Liverpool to conquer United States


August 2, 1945
United States soccer clubs, realising that large numbers of American Service men, who previously took no interest in the game back home, have acquired a taste for it during their sojourn here, are taking steps to foster that interest while it’s still warm.

It is appropriate that Liverpool F.C., who along with Everton, have been missionaries throughout the war in endeavouring to popularise Soccer among our Allies – both have acted as hosts to large parties at every home games for three seasons past – should be one of the clubs interested.

Just how far it will go it is too early to say now, but Mr. William McConnell, Liverpool’s chairman, who at the present moment is in America on a Government food mission, has been approached with tentative proposals for a visit by the Anfield club. Obviously nothing can be done until next spring at the earliest, but this move shows the trend of American feeling towards the British game.

Hitherto the United States hasn’t taken very enthusiastically to it, and the backbone of support has come from British folk who have made their home over yonder. After the war, things may be much different. Many of the Americans who have been regular attenders at Anfield, Goodison, and elsewhere have been really badly bitten by the Soccer “bug”. They will welcome our sides over there.

I understand that “feelers” have also been put out to other British clubs, including Glasgow Rangers, while New York opinions is that teams from the Continental countries should also be approached. Air travel simplifies the problem compared with pre-war days and I think we can reasonably anticipate the possibility of several British sides visiting America fairly regularly in the comparatively near future.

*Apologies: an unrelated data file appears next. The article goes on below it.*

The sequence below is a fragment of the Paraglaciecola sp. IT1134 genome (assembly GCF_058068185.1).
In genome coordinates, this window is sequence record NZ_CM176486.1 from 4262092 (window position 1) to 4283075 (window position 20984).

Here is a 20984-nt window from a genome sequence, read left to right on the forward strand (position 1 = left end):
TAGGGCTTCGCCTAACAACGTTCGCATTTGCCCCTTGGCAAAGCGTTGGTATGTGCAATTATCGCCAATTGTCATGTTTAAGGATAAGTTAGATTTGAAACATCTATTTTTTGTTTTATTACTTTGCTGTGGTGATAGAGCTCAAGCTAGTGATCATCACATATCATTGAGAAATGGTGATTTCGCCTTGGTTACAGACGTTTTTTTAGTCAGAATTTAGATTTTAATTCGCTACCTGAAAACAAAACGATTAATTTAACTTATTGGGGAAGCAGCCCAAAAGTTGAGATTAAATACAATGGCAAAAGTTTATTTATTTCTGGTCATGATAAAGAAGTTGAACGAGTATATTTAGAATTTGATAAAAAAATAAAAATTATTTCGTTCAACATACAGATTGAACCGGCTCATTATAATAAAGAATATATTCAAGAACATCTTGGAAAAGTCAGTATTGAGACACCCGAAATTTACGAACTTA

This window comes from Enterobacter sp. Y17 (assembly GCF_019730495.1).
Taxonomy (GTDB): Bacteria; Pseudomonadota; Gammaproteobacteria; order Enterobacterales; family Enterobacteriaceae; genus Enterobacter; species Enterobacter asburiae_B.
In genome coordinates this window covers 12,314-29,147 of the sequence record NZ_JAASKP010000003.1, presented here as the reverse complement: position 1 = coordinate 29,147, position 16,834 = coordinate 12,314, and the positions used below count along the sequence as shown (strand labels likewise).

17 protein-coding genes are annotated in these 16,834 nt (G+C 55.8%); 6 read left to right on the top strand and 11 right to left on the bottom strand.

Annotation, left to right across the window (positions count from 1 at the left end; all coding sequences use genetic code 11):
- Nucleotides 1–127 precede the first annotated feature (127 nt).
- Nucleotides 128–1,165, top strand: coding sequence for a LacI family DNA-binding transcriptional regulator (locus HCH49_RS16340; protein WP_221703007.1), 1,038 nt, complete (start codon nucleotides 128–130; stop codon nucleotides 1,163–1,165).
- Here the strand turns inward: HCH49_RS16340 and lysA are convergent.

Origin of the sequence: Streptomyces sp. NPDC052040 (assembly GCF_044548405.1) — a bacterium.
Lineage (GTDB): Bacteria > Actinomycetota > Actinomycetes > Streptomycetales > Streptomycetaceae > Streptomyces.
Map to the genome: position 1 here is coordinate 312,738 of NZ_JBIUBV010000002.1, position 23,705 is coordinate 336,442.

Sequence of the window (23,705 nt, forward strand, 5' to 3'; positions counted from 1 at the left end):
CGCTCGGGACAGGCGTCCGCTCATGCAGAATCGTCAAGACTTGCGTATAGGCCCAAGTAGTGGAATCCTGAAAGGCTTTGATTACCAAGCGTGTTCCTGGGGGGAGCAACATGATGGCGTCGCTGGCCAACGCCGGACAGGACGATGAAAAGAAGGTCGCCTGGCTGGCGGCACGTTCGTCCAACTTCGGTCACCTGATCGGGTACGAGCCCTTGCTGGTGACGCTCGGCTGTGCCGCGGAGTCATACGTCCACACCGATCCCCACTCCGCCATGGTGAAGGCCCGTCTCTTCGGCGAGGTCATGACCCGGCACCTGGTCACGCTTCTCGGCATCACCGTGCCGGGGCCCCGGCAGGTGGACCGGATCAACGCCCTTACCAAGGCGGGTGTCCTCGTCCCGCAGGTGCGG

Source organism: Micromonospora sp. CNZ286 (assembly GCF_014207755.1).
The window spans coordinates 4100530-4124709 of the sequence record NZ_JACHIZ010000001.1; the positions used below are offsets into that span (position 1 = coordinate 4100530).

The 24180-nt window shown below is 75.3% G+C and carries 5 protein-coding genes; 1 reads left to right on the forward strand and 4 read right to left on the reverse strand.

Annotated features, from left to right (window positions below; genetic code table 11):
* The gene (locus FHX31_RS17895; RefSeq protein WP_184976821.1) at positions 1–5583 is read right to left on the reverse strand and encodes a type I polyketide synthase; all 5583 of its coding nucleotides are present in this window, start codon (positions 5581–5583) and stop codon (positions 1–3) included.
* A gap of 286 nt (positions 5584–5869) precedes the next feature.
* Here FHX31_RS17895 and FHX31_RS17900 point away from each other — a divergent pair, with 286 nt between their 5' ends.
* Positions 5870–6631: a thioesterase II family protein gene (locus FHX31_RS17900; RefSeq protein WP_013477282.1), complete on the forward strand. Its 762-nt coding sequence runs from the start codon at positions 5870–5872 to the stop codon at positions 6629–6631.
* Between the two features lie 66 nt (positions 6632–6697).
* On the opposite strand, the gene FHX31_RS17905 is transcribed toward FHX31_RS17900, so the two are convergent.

Continental tours, of course, are also much in the air, and altogether the prospect of Soccer spreading on a world-wide basis seems very near. Pre-war requests from abroad for the visit of leading British sides were becoming so numerous that he FA had to assume a measure of control. The post-war demand is likely to be such that they may have to set up a special committee to supervise it. Chief thing to be watched is that only clubs likely to enhance British prestige should be permitted to accept engagements, and that these should send out fully representative teams.

We have had enough “knocks” in the past in various sporting avenues. We don’t want to imperil our reputation for pre-eminence at football to be jeopardised by clubs who seek only the financial rewards and care nothing for the maintenance of our good name.

Mr. McConnell is not likely to be back home for some time yet. When he does he will put before his board a full report of the talks he has had.
(Source: Liverpool Echo: August 2, 1945)

America

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